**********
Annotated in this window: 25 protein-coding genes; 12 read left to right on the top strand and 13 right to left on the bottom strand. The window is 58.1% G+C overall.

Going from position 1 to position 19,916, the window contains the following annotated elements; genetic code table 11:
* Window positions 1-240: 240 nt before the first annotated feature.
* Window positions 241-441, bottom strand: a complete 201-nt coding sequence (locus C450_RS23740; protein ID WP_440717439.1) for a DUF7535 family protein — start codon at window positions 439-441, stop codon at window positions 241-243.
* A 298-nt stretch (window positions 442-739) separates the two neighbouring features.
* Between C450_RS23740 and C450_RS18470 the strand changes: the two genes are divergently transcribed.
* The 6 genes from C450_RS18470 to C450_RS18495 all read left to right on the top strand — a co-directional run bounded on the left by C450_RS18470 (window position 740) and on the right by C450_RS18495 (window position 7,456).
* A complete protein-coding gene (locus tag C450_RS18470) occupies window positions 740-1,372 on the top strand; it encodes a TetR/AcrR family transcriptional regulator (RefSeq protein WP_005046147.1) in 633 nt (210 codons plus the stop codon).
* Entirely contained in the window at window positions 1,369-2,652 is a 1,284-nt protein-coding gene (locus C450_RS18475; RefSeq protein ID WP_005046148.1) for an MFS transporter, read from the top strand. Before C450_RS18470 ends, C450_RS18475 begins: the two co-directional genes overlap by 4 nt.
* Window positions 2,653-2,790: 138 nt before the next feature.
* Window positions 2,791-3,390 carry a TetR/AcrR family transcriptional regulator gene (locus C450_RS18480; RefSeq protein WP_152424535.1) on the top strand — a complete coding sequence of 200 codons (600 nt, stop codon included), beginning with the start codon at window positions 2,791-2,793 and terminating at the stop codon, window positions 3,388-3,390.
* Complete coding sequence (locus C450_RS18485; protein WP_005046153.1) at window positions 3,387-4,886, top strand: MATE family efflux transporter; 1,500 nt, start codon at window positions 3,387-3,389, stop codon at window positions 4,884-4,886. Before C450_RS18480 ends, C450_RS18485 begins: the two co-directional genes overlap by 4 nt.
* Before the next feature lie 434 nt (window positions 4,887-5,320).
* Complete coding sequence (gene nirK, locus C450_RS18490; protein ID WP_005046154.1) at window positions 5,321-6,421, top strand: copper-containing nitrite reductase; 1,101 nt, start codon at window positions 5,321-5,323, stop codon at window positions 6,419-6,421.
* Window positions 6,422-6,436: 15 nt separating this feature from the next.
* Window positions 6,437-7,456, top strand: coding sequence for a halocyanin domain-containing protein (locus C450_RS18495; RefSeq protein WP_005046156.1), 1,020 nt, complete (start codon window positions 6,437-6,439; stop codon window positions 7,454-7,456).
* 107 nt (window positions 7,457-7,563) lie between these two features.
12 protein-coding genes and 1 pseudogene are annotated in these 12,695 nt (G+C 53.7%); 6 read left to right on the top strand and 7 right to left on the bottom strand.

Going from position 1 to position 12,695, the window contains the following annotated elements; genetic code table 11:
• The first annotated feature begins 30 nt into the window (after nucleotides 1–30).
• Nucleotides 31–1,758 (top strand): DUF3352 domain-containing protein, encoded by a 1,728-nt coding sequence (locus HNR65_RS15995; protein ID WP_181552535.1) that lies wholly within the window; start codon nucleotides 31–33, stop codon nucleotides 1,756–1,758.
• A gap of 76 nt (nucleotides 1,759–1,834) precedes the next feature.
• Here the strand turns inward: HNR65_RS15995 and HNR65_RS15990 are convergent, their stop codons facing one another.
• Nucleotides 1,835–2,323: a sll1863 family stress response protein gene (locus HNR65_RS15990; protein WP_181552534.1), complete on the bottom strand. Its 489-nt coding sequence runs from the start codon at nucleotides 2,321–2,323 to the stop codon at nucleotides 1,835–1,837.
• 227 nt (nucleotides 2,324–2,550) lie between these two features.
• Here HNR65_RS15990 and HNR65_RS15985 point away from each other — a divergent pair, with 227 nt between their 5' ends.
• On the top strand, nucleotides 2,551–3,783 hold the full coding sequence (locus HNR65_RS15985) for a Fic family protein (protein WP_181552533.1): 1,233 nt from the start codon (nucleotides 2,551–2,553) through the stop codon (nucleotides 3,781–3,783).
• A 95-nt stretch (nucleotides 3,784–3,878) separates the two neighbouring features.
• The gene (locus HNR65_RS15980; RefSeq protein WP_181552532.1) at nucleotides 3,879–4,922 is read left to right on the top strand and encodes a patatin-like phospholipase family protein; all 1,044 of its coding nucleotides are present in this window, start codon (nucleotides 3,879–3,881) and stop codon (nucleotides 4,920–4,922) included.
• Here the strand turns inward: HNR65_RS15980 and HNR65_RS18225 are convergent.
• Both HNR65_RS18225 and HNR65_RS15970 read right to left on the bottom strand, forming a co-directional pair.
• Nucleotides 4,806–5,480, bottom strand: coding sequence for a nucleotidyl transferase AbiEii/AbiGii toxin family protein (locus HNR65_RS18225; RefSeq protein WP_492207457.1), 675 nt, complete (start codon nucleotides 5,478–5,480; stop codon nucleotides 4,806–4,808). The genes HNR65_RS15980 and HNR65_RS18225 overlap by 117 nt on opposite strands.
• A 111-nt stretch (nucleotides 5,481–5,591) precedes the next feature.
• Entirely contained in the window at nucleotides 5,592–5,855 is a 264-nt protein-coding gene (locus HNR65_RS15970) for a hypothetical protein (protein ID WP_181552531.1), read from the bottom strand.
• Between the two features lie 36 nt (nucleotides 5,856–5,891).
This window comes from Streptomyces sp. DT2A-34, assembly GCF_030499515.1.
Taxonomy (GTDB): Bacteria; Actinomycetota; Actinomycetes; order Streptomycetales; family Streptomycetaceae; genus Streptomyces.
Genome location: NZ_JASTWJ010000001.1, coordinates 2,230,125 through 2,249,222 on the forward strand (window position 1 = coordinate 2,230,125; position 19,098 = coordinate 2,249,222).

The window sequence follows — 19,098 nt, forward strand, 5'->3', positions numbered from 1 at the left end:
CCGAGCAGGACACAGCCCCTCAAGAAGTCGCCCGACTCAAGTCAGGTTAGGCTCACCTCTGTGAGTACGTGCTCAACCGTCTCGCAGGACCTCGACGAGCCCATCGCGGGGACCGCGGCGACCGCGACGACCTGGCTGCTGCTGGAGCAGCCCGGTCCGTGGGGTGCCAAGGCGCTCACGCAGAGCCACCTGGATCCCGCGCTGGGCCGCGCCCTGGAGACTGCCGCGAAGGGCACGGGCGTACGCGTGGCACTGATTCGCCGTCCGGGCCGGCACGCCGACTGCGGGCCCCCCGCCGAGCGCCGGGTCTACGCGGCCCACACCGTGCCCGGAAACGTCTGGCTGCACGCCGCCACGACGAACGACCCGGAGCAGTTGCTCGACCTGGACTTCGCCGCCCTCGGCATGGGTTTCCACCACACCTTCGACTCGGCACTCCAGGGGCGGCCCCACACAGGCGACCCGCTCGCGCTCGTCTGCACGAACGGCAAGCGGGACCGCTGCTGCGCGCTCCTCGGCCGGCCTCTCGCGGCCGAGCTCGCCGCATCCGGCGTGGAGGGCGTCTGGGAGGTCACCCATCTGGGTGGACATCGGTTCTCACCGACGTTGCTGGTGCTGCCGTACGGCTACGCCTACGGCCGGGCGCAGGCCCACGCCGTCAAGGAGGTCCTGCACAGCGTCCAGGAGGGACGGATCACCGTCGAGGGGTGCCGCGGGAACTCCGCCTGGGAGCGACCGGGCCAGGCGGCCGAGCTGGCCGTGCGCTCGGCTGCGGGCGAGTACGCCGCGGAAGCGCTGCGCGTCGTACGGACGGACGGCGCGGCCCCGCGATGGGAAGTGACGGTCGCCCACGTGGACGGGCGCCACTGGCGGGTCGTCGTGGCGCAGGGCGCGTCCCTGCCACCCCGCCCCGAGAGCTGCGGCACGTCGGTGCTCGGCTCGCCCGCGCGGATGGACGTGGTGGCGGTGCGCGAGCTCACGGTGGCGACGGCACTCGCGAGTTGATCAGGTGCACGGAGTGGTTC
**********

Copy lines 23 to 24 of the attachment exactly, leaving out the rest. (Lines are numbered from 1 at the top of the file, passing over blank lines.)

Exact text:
• Here the strand turns inward: HNR65_RS15995 and HNR65_RS15990 are convergent, their stop codons facing one another.
• Nucleotides 1,835–2,323: a sll1863 family stress response protein gene (locus HNR65_RS15990; protein WP_181552534.1), complete on the bottom strand. Its 489-nt coding sequence runs from the start codon at nucleotides 2,321–2,323 to the stop codon at nucleotides 1,835–1,837.